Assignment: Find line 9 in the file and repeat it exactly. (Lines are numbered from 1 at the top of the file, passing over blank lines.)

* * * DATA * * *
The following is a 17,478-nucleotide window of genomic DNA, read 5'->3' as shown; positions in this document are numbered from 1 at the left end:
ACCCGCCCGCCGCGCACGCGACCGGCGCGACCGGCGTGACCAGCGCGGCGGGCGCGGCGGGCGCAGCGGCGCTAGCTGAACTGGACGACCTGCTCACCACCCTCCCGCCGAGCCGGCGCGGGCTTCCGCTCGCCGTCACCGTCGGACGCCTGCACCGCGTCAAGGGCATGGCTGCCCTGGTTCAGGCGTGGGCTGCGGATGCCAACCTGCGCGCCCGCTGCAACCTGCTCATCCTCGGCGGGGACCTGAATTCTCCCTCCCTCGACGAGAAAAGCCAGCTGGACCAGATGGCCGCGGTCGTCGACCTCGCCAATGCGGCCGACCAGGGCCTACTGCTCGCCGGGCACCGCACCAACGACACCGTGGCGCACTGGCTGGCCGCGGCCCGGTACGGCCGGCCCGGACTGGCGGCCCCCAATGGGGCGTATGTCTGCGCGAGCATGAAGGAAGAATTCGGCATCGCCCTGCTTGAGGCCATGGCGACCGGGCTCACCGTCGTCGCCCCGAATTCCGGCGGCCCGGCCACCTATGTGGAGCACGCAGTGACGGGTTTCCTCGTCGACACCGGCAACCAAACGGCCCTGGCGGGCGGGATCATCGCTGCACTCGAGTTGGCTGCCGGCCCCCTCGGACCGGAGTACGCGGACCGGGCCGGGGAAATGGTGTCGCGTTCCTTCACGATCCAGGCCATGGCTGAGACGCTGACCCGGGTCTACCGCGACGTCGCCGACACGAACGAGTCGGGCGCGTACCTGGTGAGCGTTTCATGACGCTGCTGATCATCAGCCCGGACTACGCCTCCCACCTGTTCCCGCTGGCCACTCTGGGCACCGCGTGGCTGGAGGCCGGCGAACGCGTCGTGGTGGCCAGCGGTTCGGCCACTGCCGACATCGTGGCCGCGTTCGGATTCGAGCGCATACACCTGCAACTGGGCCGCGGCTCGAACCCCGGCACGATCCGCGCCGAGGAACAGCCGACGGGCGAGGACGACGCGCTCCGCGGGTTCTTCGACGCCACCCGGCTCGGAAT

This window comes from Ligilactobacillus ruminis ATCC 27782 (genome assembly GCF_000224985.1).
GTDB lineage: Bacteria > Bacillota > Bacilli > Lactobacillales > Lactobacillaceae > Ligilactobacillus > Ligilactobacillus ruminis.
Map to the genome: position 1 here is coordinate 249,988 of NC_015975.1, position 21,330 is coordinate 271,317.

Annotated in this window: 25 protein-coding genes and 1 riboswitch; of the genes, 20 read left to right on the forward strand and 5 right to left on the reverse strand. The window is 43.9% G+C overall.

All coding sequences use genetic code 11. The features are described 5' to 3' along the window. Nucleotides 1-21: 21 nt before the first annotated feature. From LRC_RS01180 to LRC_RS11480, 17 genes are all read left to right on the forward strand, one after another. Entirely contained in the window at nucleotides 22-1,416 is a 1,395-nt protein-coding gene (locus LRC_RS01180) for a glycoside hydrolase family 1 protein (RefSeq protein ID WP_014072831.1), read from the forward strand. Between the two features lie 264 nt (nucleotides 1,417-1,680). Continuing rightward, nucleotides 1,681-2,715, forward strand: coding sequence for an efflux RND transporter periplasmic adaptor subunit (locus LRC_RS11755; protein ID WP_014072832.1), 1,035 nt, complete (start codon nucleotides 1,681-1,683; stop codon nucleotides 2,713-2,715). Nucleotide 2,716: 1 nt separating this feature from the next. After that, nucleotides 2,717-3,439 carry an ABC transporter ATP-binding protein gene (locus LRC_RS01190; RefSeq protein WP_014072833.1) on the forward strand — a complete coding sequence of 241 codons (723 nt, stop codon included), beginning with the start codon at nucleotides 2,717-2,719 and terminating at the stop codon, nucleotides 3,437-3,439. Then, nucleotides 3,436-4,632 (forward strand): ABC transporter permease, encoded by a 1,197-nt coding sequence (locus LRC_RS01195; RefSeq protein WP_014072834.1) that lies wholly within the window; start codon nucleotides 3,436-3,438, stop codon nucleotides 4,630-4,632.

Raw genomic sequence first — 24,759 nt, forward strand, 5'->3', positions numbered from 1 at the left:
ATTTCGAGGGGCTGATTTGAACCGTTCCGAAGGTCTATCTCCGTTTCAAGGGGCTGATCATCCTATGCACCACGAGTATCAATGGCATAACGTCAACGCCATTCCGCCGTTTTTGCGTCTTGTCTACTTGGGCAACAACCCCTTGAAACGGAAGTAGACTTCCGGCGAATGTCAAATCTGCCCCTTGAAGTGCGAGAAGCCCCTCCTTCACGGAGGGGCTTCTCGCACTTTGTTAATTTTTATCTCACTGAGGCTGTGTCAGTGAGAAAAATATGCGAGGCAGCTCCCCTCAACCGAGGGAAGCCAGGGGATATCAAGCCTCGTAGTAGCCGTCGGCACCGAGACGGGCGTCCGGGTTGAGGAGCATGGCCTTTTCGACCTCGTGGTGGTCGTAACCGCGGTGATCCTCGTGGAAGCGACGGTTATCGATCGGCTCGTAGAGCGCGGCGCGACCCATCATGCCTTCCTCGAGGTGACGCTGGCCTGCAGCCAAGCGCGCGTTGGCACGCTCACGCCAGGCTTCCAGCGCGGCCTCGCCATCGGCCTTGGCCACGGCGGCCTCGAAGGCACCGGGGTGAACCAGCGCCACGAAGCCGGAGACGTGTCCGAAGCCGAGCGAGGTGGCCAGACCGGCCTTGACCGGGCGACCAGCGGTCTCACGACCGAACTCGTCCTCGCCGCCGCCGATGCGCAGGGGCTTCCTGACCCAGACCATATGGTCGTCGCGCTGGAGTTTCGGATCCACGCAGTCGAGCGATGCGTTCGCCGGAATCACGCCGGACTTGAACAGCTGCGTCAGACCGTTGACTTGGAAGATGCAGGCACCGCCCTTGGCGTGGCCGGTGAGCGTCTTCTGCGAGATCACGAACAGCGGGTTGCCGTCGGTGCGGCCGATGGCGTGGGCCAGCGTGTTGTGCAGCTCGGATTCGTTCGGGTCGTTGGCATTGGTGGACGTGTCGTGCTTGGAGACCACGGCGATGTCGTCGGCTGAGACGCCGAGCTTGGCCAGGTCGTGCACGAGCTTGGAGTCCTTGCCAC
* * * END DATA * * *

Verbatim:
ATTTCGAGGGGCTGATTTGAACCGTTCCGAAGGTCTATCTCCGTTTCAAGGGGCTGATCATCCTATGCACCACGAGTATCAATGGCATAACGTCAACGCCATTCCGCCGTTTTTGCGTCTTGTCTACTTGGGCAACAACCCCTTGAAACGGAAGTAGACTTCCGGCGAATGTCAAATCTGCCCCTTGAAGTGCGAGAAGCCCCTCCTTCACGGAGGGGCTTCTCGCACTTTGTTAATTTTTATCTCACTGAGGCTGTGTCAGTGAGAAAAATATGCGAGGCAGCTCCCCTCAACCGAGGGAAGCCAGGGGATATCAAGCCTCGTAGTAGCCGTCGGCACCGAGACGGGCGTCCGGGTTGAGGAGCATGGCCTTTTCGACCTCGTGGTGGTCGTAACCGCGGTGATCCTCGTGGAAGCGACGGTTATCGATCGGCTCGTAGAGCGCGGCGCGACCCATCATGCCTTCCTCGAGGTGACGCTGGCCTGCAGCCAAGCGCGCGTTGGCACGCTCACGCCAGGCTTCCAGCGCGGCCTCGCCATCGGCCTTGGCCACGGCGGCCTCGAAGGCACCGGGGTGAACCAGCGCCACGAAGCCGGAGACGTGTCCGAAGCCGAGCGAGGTGGCCAGACCGGCCTTGACCGGGCGACCAGCGGTCTCACGACCGAACTCGTCCTCGCCGCCGCCGATGCGCAGGGGCTTCCTGACCCAGACCATATGGTCGTCGCGCTGGAGTTTCGGATCCACGCAGTCGAGCGATGCGTTCGCCGGAATCACGCCGGACTTGAACAGCTGCGTCAGACCGTTGACTTGGAAGATGCAGGCACCGCCCTTGGCGTGGCCGGTGAGCGTCTTCTGCGAGATCACGAACAGCGGGTTGCCGTCGGTGCGGCCGATGGCGTGGGCCAGCGTGTTGTGCAGCTCGGATTCGTTCGGGTCGTTGGCATTGGTGGACGTGTCGTGCTTGGAGACCACGGCGATGTCGTCGGCTGAGACGCCGAGCTTGGCCAGGTCGTGCACGAGCTTGGAGTCCTTGCCAC